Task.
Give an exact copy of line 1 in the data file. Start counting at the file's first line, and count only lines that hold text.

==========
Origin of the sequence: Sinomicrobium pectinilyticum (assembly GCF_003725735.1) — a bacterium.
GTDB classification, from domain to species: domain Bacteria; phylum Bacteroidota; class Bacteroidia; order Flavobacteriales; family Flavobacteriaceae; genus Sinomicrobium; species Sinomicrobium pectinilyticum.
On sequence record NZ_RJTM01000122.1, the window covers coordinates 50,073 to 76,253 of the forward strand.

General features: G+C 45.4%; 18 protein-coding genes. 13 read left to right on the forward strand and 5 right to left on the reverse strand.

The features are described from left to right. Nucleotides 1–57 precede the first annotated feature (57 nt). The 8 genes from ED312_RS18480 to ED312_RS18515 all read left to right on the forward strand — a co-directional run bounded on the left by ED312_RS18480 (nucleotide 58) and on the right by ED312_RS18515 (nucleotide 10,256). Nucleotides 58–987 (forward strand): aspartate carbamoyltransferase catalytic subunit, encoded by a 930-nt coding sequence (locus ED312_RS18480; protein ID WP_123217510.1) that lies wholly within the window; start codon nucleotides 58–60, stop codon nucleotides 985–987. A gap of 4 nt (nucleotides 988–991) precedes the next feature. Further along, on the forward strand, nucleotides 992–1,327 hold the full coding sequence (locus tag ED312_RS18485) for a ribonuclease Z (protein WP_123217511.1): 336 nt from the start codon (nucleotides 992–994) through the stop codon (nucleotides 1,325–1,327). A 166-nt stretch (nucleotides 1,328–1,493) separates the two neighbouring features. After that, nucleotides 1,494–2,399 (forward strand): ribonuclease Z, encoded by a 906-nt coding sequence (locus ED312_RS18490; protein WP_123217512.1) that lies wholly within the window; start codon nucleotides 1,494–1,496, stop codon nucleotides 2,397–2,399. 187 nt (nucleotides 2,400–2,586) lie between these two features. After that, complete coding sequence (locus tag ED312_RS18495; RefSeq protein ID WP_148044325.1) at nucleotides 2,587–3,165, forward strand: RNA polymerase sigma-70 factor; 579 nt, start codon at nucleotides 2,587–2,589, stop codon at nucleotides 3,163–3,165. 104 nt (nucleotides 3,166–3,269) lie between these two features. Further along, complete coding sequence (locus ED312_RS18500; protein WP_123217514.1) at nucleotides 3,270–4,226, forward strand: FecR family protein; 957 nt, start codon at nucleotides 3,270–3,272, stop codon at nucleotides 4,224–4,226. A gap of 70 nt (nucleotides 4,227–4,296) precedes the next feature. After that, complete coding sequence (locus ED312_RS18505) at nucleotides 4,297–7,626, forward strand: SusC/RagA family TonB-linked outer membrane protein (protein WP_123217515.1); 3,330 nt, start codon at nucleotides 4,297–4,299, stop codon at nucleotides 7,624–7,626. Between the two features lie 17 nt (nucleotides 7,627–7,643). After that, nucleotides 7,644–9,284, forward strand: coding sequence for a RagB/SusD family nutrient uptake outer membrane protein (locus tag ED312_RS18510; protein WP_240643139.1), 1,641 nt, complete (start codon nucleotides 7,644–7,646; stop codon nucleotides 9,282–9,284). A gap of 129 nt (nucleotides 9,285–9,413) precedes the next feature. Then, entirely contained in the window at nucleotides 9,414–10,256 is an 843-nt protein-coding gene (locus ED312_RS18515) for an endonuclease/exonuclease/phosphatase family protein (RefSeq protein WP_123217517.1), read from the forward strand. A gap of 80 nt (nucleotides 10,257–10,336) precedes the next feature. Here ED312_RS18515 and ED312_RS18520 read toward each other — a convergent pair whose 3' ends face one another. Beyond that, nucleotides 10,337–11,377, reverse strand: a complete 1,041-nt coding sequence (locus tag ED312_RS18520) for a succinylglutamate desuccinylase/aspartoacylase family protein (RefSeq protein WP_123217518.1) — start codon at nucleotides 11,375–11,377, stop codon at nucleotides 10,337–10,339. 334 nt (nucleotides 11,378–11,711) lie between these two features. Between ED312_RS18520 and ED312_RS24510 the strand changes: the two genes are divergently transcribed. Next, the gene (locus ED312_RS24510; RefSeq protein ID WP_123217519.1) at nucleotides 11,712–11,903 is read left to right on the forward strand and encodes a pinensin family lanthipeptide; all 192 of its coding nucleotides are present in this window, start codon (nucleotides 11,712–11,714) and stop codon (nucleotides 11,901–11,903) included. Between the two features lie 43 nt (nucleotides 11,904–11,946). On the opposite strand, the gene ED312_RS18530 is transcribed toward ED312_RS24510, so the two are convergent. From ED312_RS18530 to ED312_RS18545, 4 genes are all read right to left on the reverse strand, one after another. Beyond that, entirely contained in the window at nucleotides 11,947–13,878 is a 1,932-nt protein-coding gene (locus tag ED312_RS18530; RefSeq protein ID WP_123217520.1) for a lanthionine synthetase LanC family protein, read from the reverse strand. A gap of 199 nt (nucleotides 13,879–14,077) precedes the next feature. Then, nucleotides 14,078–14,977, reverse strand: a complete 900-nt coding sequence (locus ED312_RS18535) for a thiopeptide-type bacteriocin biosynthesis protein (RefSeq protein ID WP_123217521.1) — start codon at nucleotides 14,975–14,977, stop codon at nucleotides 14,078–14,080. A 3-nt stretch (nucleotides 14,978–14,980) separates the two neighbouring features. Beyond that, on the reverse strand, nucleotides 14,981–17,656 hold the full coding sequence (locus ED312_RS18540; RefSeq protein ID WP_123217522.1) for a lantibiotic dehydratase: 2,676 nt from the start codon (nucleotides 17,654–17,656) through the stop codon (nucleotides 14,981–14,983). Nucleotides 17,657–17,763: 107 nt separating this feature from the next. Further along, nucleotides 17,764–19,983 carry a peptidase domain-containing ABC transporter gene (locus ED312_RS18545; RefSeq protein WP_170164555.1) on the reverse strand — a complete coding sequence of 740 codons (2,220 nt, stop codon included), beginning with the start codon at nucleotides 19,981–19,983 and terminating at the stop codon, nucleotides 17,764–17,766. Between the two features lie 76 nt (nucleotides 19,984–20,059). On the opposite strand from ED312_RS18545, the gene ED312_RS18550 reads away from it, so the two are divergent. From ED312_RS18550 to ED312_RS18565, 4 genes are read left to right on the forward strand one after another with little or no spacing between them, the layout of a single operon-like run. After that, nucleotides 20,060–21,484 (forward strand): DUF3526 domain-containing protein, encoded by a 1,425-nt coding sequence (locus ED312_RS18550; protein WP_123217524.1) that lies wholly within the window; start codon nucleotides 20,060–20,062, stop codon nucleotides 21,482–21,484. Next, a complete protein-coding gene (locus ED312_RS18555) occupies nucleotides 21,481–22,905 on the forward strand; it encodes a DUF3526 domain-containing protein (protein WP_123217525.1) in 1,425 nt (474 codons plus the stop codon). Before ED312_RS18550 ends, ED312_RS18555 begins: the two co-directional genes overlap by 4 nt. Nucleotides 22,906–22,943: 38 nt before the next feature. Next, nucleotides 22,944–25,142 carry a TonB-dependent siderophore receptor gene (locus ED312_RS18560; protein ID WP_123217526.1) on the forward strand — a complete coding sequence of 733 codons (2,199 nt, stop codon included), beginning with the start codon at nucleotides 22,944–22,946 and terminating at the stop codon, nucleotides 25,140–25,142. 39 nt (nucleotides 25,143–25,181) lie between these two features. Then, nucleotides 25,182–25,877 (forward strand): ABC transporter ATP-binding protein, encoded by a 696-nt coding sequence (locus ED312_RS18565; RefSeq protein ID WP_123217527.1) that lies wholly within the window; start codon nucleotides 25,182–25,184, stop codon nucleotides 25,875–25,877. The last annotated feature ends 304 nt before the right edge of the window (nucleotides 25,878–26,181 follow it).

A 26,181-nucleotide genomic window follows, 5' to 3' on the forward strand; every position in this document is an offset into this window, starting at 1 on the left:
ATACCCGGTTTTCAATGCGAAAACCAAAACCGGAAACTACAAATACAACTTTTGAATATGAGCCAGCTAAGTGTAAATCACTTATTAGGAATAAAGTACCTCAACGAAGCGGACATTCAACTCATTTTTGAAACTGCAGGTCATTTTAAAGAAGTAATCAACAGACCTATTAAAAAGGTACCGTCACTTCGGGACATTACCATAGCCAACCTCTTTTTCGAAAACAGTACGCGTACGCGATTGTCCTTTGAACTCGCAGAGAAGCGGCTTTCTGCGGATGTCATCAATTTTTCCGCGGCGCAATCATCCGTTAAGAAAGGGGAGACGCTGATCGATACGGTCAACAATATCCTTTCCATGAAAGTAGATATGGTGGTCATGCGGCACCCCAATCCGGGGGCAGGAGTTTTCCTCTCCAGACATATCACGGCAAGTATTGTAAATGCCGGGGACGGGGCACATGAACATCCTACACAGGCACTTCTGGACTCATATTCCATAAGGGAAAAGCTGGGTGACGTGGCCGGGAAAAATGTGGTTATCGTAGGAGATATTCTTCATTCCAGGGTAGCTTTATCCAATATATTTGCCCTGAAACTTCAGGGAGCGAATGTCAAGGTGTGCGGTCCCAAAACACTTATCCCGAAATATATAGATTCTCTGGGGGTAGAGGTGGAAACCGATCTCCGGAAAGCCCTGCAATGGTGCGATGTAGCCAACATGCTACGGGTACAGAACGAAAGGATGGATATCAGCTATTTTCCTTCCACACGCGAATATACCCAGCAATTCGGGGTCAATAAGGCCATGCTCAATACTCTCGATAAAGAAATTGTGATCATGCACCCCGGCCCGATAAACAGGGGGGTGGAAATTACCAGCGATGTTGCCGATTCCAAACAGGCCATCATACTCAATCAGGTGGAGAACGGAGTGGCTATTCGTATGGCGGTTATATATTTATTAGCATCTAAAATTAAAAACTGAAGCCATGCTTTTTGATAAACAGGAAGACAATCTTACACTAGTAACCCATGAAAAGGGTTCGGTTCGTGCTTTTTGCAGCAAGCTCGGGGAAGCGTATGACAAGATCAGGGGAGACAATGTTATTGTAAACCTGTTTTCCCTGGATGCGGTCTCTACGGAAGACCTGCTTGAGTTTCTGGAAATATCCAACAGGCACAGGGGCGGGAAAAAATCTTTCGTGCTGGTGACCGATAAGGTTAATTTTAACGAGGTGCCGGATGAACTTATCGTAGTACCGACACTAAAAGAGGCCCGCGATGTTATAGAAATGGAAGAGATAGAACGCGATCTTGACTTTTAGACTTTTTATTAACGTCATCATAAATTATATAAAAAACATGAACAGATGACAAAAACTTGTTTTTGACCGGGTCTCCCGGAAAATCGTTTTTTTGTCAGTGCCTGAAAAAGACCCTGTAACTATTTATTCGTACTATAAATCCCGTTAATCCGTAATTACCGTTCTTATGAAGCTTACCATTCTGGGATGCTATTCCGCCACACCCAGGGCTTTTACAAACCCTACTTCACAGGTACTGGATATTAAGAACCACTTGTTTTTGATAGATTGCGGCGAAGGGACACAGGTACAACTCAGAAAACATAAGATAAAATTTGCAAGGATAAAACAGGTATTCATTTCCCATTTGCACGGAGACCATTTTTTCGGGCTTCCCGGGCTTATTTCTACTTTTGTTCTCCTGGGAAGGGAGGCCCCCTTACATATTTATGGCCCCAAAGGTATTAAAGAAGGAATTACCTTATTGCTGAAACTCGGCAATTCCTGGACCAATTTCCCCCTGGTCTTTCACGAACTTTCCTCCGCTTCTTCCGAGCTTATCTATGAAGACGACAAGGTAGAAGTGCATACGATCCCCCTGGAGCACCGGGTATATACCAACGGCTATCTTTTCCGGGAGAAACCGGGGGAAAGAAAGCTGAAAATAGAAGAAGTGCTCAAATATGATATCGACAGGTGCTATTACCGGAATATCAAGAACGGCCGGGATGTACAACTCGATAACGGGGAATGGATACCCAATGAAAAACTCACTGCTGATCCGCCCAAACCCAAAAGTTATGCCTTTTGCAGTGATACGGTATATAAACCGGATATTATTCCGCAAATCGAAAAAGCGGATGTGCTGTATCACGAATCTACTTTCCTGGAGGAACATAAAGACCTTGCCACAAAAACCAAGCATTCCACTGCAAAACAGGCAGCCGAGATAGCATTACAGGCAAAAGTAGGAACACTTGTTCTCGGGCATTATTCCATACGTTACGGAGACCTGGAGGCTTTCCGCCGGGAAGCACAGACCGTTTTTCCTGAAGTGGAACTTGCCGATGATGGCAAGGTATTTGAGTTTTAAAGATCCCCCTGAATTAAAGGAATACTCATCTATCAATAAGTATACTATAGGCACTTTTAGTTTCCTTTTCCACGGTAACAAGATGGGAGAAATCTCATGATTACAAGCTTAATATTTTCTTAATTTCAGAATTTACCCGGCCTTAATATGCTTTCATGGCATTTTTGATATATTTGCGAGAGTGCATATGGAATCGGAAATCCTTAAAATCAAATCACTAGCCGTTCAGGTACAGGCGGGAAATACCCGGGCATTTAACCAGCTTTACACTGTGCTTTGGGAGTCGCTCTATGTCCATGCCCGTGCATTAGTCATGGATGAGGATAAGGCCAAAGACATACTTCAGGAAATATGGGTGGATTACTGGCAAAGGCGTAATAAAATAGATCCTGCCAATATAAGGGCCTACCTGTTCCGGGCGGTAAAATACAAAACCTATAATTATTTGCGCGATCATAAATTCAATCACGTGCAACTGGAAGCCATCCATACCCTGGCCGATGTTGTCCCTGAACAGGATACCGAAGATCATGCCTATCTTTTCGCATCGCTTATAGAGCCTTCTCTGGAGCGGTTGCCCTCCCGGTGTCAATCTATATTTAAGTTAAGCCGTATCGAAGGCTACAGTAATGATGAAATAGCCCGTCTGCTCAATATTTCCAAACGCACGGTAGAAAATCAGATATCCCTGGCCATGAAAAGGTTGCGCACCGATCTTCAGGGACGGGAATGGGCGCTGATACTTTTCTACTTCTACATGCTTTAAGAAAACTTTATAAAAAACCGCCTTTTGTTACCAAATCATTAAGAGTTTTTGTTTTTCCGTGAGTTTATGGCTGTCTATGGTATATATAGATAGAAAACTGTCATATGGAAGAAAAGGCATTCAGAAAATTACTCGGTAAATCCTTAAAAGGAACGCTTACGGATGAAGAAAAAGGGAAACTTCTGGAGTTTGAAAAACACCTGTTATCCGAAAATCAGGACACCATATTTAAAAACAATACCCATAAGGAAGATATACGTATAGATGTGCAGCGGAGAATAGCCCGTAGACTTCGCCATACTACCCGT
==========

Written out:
Origin of the sequence: Sinomicrobium pectinilyticum (assembly GCF_003725735.1) — a bacterium.